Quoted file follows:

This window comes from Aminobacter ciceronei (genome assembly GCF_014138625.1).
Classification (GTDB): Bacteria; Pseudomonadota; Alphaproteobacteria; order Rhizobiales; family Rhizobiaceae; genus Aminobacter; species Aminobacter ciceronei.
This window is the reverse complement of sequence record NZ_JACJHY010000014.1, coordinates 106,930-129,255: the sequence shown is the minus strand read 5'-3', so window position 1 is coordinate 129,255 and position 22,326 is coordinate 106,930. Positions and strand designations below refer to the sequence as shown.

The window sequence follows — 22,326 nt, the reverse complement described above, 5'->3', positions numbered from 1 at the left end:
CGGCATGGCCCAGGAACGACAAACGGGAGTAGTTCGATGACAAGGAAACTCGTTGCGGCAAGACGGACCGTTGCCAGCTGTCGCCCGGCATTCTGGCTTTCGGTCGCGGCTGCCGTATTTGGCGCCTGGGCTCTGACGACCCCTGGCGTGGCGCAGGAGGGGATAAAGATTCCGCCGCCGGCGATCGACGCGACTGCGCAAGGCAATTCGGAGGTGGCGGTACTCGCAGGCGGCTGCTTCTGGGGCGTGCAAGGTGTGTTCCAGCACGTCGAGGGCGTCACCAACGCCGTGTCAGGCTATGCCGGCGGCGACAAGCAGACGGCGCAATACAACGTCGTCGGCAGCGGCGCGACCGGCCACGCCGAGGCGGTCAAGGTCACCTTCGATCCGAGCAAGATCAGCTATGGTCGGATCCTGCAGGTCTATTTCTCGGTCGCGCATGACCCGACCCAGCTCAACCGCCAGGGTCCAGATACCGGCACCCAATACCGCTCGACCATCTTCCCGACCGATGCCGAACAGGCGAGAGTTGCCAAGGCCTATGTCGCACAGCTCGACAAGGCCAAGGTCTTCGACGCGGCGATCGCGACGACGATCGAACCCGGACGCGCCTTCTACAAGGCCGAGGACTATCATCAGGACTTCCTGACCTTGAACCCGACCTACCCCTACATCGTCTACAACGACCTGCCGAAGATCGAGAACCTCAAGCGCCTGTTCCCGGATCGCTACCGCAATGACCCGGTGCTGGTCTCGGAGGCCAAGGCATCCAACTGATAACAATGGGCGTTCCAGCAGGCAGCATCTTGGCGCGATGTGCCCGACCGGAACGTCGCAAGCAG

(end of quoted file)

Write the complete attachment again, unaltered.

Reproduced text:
This window comes from Aminobacter ciceronei (genome assembly GCF_014138625.1).
Classification (GTDB): Bacteria; Pseudomonadota; Alphaproteobacteria; order Rhizobiales; family Rhizobiaceae; genus Aminobacter; species Aminobacter ciceronei.
This window is the reverse complement of sequence record NZ_JACJHY010000014.1, coordinates 106,930-129,255: the sequence shown is the minus strand read 5'-3', so window position 1 is coordinate 129,255 and position 22,326 is coordinate 106,930. Positions and strand designations below refer to the sequence as shown.

The window sequence follows — 22,326 nt, the reverse complement described above, 5'->3', positions numbered from 1 at the left end:
CGGCATGGCCCAGGAACGACAAACGGGAGTAGTTCGATGACAAGGAAACTCGTTGCGGCAAGACGGACCGTTGCCAGCTGTCGCCCGGCATTCTGGCTTTCGGTCGCGGCTGCCGTATTTGGCGCCTGGGCTCTGACGACCCCTGGCGTGGCGCAGGAGGGGATAAAGATTCCGCCGCCGGCGATCGACGCGACTGCGCAAGGCAATTCGGAGGTGGCGGTACTCGCAGGCGGCTGCTTCTGGGGCGTGCAAGGTGTGTTCCAGCACGTCGAGGGCGTCACCAACGCCGTGTCAGGCTATGCCGGCGGCGACAAGCAGACGGCGCAATACAACGTCGTCGGCAGCGGCGCGACCGGCCACGCCGAGGCGGTCAAGGTCACCTTCGATCCGAGCAAGATCAGCTATGGTCGGATCCTGCAGGTCTATTTCTCGGTCGCGCATGACCCGACCCAGCTCAACCGCCAGGGTCCAGATACCGGCACCCAATACCGCTCGACCATCTTCCCGACCGATGCCGAACAGGCGAGAGTTGCCAAGGCCTATGTCGCACAGCTCGACAAGGCCAAGGTCTTCGACGCGGCGATCGCGACGACGATCGAACCCGGACGCGCCTTCTACAAGGCCGAGGACTATCATCAGGACTTCCTGACCTTGAACCCGACCTACCCCTACATCGTCTACAACGACCTGCCGAAGATCGAGAACCTCAAGCGCCTGTTCCCGGATCGCTACCGCAATGACCCGGTGCTGGTCTCGGAGGCCAAGGCATCCAACTGATAACAATGGGCGTTCCAGCAGGCAGCATCTTGGCGCGATGTGCCCGACCGGAACGTCGCAAGCAG